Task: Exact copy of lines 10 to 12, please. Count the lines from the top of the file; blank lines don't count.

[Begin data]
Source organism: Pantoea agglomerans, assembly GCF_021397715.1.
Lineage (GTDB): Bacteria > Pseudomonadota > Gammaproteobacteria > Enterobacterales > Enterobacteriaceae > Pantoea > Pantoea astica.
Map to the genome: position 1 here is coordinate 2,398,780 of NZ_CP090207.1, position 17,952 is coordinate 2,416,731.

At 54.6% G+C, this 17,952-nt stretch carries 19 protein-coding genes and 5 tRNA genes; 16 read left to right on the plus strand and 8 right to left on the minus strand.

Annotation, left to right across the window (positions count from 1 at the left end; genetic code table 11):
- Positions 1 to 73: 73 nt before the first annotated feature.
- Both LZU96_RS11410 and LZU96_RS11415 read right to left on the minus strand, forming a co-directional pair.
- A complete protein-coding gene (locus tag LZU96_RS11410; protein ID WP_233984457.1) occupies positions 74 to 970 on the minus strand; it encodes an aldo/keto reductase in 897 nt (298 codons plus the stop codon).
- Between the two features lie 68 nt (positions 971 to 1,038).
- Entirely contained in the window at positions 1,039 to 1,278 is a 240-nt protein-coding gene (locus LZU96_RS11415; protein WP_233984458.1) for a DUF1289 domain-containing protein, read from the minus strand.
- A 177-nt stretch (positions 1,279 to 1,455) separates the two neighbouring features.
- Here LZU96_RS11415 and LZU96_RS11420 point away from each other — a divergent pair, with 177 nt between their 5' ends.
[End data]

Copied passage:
- Entirely contained in the window at positions 1,039 to 1,278 is a 240-nt protein-coding gene (locus LZU96_RS11415; protein WP_233984458.1) for a DUF1289 domain-containing protein, read from the minus strand.
- A 177-nt stretch (positions 1,279 to 1,455) separates the two neighbouring features.
- Here LZU96_RS11415 and LZU96_RS11420 point away from each other — a divergent pair, with 177 nt between their 5' ends.